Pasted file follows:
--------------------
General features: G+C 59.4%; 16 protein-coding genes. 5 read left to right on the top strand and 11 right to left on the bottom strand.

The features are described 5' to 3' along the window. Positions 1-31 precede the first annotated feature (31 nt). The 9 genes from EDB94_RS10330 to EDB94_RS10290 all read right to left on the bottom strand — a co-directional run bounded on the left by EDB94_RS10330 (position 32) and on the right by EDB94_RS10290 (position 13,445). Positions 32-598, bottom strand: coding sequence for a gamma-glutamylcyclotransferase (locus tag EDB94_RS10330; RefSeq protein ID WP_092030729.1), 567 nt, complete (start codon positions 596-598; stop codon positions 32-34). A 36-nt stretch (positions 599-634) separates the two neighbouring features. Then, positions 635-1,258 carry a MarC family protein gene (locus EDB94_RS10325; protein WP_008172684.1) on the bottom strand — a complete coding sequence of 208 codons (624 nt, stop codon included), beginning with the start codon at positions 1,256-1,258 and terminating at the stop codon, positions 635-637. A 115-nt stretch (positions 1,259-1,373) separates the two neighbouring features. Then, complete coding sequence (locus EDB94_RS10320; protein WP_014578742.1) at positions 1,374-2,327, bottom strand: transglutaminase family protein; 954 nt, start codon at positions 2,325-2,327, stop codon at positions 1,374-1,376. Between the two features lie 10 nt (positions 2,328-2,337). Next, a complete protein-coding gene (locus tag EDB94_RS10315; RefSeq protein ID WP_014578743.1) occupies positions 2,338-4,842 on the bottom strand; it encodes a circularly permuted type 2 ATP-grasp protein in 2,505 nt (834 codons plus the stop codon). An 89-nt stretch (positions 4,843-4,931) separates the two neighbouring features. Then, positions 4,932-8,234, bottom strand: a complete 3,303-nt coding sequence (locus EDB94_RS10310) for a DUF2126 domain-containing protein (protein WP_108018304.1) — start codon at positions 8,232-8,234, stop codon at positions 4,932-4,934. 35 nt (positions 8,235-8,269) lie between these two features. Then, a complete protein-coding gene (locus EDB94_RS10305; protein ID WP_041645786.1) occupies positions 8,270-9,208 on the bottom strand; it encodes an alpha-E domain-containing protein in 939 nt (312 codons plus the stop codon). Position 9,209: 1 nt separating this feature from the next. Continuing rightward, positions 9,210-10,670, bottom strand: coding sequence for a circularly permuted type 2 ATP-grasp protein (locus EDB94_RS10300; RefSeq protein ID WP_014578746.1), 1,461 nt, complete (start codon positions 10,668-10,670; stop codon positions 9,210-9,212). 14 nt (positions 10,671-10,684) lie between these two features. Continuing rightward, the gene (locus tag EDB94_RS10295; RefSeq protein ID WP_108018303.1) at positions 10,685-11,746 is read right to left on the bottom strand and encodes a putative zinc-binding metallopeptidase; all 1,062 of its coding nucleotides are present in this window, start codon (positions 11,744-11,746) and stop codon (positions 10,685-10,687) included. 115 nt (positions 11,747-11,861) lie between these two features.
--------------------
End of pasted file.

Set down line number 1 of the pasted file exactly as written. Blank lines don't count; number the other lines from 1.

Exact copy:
General features: G+C 59.4%; 16 protein-coding genes. 5 read left to right on the top strand and 11 right to left on the bottom strand.